Our highways, our entertainment, our medicines. Our food, our stress reliever, our memories. Our expansion, our destruction, our mess. Ocean acidification will be a problem for centuries to come. Environmental problems have become apart of our society. Although some are discussed until the point of no longer caring, others are worth listening to.

It’s time to go plastic-free: these are London’s plastic free stores

Plastic pollution is arguably one of the most prominent issues of the 21st century. The words themselves have slowly become buzzwords in mainstream society – so it should be no surprise that people around the world are taking a stand against the issue.

What is plastic pollution?

According to PlasticOceans.org, almost 300 tons of plastic is produced annually around the world and half of this is for single use. Single use plastics include plastic bags, plastic cutlery, plastic bottles and plastic straws.

Every year, over eight million tons of plastic ends up in the world’s oceans and this causes a number of environmental issues. Not only do single use plastics make up 49% of beach litter, but they can also cause serious harm to wildlife. It’s easy for marine species to become entangled in pieces of plastic – plastic bags, for example – and it’s fairly common for animals to mistake plastic for food. Research from Greenpeace shows that up to 9 in 10 seabirds, 1 in 3 sea turtles and over half of whale and dolphin species have ingested plastic.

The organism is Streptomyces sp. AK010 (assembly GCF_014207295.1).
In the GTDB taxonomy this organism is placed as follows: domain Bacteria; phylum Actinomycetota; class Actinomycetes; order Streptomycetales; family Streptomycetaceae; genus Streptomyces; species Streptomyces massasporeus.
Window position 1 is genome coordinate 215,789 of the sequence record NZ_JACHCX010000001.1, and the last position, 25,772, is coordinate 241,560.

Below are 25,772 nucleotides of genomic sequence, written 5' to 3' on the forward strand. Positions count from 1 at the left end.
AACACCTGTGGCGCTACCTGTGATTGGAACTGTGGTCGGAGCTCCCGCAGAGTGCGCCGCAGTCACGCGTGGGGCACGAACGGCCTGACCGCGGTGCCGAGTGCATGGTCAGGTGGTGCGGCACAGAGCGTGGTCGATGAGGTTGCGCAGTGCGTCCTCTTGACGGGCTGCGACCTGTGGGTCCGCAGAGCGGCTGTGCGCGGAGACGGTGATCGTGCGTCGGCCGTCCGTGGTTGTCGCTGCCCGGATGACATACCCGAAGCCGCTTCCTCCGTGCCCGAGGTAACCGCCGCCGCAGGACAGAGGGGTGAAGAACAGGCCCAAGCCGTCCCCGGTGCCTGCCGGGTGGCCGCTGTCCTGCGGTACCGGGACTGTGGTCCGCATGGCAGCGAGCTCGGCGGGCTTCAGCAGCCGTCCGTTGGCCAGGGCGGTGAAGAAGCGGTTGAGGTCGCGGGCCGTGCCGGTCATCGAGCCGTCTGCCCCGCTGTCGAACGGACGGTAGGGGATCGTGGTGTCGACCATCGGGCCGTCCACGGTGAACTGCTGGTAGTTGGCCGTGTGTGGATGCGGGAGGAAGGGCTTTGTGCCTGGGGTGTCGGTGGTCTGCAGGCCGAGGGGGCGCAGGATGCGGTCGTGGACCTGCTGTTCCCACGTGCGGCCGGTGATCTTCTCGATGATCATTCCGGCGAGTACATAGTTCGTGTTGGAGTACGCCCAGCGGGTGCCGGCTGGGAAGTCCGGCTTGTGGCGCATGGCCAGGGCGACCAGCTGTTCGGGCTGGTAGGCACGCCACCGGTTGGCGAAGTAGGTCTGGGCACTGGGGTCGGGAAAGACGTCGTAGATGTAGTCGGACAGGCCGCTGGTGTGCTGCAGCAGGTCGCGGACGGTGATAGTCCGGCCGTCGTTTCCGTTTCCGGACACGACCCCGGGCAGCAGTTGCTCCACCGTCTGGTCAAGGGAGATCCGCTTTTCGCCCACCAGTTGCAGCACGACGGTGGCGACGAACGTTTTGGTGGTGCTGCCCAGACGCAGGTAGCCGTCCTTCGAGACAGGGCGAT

But it’s not just marine species that suffer from the amount of plastic we’re putting into our oceans: the entire food chain does – meaning that, if marine species such as fish are consuming high levels of plastic, humans are too, when they eat fish, for example. Not only are we eating plastic we’ve thrown away, but there’s also potential for this plastic to enter the tissues of our bodies – just as it does in sea animals.

How can we make a change?

Luckily, over the last few years, people have begun to wake up to the issues surrounding plastic pollution. The United Nations ‘declared war’ on plastic in February 2017, and media coverage has helped to raise awareness of these issues – perhaps the most famous example would be the BBC series Blue Planet II.